When one combines Free Trade ideology with the ease of information flow, the entities which deal in data and content and associated items are going to need to have a set of agreements that work for the breadth of the Internet (assuming the world doesn’t fragment into isolated areas, which seems very unlikely in the modern economy).


Wanted man captured thanks to facial recognition

A Chinese man who was wanted by police for “economic crimes” – which can include anything from tax evasion to the theft of public property – was arrested at a music concert in China after facial recognition technology spotted him inside the venue.

Source: Abacus News

SpaceX president commits to city-to-city rocket travel

SpaceX president and chief operating officer Gwynne Shotwell has reiterated the company’s plans to make city-to-city travel — on Earth — using a rocket that’s designed for outer space a reality. Shotwell says the tech will be operational “within a decade, for sure.”

Source: Recode

Businessman wins battle with Google over 'right to be forgotten'

A businessman fighting for the "right to be forgotten" has won a UK High Court action against Google.. The businessman served six months’ in prison for “conspiracy to carry out surveillance”, and the judge agreed to an “appropriate delisting order".

Source: Press Gazette

UK launched cyber attack on Islamic State

The UK has conducted a "major offensive cyber campaign" against the Islamic State group, the director of the intelligence agency GCHQ, Jeremy Fleming, has revealed. The operation hindered the group's ability to co-ordinate attacks and suppressed its propaganda.

Source: BBC

Goldman Sachs consider whether curing patients is bad for business

Goldman Sachs analysts have attempted to tackle the question of whether pioneering "gene therapy" treatment will be bad for business in the long run. "Is curing patients a sustainable business model?" analysts ask in a report entitled "The Genome Revolution."

Source: CNBC

Four-armed robot performing surgery in the UK

A £1.5m "robotic" surgeon, controlled using a computer console, is being used to shorten the time patients spend recovering after operations. The da Vinci Xi machine is the only one in the country being used for upper gastrointestinal surgery.

Source: BBC

Virgin Galactic rocket planes go past the speed of sound

Virgin Galactic completed its first powered flight in nearly four years when Richard Branson's space company launched its Unity spacecraft, which reached supersonic speeds before safely landing. “We’ve been working towards this moment for a long time,” Virgin Galactic CEO George Whitesides said in an email to Quartz.

Source: Quartz

Google employees protest being in "the business of war"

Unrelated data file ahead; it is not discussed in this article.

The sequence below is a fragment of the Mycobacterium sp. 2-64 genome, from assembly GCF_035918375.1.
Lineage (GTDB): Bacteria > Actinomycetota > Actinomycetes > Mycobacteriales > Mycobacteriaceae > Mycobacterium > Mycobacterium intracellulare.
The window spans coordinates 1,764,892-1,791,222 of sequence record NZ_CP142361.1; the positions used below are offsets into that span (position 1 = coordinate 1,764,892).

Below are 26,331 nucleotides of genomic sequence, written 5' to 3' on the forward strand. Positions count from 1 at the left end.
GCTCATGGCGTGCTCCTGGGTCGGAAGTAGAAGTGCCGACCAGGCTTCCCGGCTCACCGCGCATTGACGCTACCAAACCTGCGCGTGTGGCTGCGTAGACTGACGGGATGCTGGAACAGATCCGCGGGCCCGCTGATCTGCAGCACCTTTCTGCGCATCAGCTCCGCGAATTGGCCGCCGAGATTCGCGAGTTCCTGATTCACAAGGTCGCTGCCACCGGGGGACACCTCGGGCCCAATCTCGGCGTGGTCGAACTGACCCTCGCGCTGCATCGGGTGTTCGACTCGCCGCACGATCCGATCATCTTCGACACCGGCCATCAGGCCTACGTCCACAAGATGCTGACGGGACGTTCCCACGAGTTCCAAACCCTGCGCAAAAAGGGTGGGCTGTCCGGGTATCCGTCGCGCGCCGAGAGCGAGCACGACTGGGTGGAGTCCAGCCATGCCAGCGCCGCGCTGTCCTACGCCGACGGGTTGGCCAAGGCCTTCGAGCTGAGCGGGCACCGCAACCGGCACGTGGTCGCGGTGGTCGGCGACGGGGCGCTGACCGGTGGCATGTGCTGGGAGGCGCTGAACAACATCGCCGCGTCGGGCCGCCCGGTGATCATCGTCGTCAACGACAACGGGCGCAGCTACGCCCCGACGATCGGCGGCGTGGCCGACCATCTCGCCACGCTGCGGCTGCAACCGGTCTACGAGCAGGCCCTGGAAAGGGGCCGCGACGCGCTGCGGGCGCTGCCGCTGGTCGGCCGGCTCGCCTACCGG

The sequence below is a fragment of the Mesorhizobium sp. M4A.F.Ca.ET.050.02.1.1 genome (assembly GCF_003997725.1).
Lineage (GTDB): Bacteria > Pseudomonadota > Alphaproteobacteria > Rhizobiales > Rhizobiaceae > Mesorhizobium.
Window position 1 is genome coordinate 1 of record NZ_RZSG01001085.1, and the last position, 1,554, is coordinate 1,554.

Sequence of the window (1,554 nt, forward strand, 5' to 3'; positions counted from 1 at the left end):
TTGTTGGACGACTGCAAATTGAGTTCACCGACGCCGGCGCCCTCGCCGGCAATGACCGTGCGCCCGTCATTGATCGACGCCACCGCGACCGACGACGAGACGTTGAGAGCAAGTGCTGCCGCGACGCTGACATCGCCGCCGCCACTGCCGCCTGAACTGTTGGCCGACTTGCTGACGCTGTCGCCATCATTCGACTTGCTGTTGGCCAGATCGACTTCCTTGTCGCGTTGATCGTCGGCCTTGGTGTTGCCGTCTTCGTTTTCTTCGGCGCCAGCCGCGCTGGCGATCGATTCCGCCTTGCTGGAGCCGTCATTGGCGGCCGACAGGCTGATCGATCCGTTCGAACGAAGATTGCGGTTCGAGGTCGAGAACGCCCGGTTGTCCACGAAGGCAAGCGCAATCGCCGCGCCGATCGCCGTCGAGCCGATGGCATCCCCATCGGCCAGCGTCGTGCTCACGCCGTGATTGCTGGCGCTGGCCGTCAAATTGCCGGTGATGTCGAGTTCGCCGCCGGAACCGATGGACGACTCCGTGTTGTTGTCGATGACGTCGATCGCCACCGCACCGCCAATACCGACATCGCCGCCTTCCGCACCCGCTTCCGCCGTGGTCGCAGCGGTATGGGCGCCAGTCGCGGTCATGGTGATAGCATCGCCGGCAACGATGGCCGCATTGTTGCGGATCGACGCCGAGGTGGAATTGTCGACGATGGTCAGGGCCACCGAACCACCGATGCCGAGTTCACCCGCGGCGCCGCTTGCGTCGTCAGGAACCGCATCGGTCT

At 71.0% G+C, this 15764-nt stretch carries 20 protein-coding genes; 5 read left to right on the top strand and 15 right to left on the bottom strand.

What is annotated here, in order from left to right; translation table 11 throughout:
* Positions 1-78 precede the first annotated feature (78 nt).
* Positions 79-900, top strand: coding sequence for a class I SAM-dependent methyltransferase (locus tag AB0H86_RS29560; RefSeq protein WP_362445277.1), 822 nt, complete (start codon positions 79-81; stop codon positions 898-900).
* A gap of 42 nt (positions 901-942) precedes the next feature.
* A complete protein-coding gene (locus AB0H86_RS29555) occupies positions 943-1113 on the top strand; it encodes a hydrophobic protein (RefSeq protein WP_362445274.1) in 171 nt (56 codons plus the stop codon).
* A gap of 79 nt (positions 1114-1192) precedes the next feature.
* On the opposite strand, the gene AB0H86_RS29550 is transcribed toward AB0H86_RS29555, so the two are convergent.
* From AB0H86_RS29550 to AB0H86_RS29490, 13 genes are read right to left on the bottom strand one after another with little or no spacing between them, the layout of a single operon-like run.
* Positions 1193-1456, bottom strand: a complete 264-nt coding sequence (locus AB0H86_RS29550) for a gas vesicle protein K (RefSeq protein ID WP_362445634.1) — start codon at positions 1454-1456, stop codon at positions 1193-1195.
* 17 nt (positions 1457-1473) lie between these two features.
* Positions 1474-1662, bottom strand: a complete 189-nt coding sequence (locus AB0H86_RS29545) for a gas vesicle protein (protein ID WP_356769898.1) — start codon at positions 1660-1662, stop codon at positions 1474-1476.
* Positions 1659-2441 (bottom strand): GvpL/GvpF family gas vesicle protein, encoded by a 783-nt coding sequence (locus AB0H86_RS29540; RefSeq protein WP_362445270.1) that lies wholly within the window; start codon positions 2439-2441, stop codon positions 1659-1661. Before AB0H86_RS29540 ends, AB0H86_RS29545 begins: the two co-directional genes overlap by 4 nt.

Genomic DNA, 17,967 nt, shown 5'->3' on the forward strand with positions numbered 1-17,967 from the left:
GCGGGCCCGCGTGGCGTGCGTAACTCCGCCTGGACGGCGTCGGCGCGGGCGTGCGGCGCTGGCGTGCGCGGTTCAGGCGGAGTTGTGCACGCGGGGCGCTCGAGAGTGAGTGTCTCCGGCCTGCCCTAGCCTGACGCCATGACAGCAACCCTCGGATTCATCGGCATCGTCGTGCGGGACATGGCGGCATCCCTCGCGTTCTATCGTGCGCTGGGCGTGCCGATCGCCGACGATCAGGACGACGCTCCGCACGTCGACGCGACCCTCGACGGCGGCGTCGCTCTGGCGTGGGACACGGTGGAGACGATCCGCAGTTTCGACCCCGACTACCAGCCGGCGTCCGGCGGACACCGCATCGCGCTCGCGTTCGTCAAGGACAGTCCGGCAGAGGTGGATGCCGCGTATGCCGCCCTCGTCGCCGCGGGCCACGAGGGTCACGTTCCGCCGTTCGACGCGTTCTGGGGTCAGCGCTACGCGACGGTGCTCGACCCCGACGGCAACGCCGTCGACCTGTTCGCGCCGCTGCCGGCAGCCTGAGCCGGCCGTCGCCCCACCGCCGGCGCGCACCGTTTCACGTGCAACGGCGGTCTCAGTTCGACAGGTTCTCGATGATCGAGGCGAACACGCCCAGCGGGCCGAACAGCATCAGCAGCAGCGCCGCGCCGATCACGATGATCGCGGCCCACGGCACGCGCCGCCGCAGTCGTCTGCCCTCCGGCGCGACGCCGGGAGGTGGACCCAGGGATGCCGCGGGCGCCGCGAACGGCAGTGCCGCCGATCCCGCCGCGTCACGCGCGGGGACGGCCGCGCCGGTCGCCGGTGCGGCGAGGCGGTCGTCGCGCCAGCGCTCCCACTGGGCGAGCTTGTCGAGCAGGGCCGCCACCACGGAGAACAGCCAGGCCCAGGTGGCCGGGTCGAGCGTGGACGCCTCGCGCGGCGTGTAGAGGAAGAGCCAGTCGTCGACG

Thousands of Google employees, including dozens of senior engineers, have signed a letter protesting the company’s involvement in a Pentagon program that uses AI to interpret video imagery and could be used to improve the targeting of drone strikes. The letter, which is circulating inside Google, has garnered more than 3,100 signatures

Source: New York Times

Computer system transcribes words users “speak silently”

MIT researchers have developed a computer interface that transcribes words that the user verbalises internally but does not actually speak aloud. The wearable device picks up neuromuscular signals in the jaw and face that are triggered by internal verbalisations — saying words “in your head” — but are undetectable to the human eye.

Source: MIT News

Drones could be used to penalise bad farming

A report by a coalition of environmental campaigners is arguing squadrons of drones should be deployed to locate and penalise farmers who let soil run off their fields. Their report says drones can help to spot bad farming, which is said to cost more than £1.2bn a year by clogging rivers and contributing to floods.

Source: BBC

Californian company unveil space hotel

Orion Span, a California company, has unveiled its Aurora Station, a commercial space station that would house a luxury hotel. The idea is to put the craft in low-earth orbit, about 200 miles up, with a stay at the hotel likely to cost $9.5 million for a 12-day trip, but you can reserve a spot now with an $80,000 deposit.

UK mobile operators pay close to £1.4bn for 5G

An auction of frequencies for the next generation of mobile phone networks has raised £1.36bn, says regulator Ofcom. Vodafone, EE, O2 and Three all won the bandwidth needed for the future 5G mobile internet services, which are not expected to be launched until 2020.

Source: BBC